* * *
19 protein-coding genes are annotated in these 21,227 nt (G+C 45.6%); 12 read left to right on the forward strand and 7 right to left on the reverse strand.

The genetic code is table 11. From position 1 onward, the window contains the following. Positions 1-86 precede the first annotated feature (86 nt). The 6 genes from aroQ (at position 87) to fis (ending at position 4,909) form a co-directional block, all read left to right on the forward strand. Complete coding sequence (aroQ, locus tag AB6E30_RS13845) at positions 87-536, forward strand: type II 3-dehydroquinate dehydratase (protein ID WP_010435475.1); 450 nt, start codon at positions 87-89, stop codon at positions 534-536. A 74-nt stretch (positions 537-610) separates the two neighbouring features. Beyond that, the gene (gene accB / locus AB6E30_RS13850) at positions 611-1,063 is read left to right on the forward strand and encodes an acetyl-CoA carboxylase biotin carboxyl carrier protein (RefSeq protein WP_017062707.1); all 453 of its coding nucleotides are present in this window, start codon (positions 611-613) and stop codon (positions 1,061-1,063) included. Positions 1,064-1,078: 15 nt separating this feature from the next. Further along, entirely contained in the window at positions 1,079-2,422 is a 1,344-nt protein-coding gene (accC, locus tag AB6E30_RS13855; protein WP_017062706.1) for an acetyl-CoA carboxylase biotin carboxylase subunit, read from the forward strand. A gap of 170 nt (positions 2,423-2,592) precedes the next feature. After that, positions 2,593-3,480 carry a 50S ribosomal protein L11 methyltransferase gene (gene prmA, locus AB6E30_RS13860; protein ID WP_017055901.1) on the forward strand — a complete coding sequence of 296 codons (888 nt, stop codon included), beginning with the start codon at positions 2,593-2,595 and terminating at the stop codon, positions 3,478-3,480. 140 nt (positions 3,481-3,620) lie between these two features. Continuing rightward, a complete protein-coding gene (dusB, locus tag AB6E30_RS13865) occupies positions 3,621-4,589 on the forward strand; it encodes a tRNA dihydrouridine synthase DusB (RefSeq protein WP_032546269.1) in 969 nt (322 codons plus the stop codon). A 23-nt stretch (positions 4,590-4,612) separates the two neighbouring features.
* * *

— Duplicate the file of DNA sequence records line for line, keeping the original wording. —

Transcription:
19 protein-coding genes are annotated in these 21,227 nt (G+C 45.6%); 12 read left to right on the forward strand and 7 right to left on the reverse strand.

The genetic code is table 11. From position 1 onward, the window contains the following. Positions 1-86 precede the first annotated feature (86 nt). The 6 genes from aroQ (at position 87) to fis (ending at position 4,909) form a co-directional block, all read left to right on the forward strand. Complete coding sequence (aroQ, locus tag AB6E30_RS13845) at positions 87-536, forward strand: type II 3-dehydroquinate dehydratase (protein ID WP_010435475.1); 450 nt, start codon at positions 87-89, stop codon at positions 534-536. A 74-nt stretch (positions 537-610) separates the two neighbouring features. Beyond that, the gene (gene accB / locus AB6E30_RS13850) at positions 611-1,063 is read left to right on the forward strand and encodes an acetyl-CoA carboxylase biotin carboxyl carrier protein (RefSeq protein WP_017062707.1); all 453 of its coding nucleotides are present in this window, start codon (positions 611-613) and stop codon (positions 1,061-1,063) included. Positions 1,064-1,078: 15 nt separating this feature from the next. Further along, entirely contained in the window at positions 1,079-2,422 is a 1,344-nt protein-coding gene (accC, locus tag AB6E30_RS13855; protein WP_017062706.1) for an acetyl-CoA carboxylase biotin carboxylase subunit, read from the forward strand. A gap of 170 nt (positions 2,423-2,592) precedes the next feature. After that, positions 2,593-3,480 carry a 50S ribosomal protein L11 methyltransferase gene (gene prmA, locus AB6E30_RS13860; protein ID WP_017055901.1) on the forward strand — a complete coding sequence of 296 codons (888 nt, stop codon included), beginning with the start codon at positions 2,593-2,595 and terminating at the stop codon, positions 3,478-3,480. 140 nt (positions 3,481-3,620) lie between these two features. Continuing rightward, a complete protein-coding gene (dusB, locus tag AB6E30_RS13865) occupies positions 3,621-4,589 on the forward strand; it encodes a tRNA dihydrouridine synthase DusB (RefSeq protein WP_032546269.1) in 969 nt (322 codons plus the stop codon). A 23-nt stretch (positions 4,590-4,612) separates the two neighbouring features.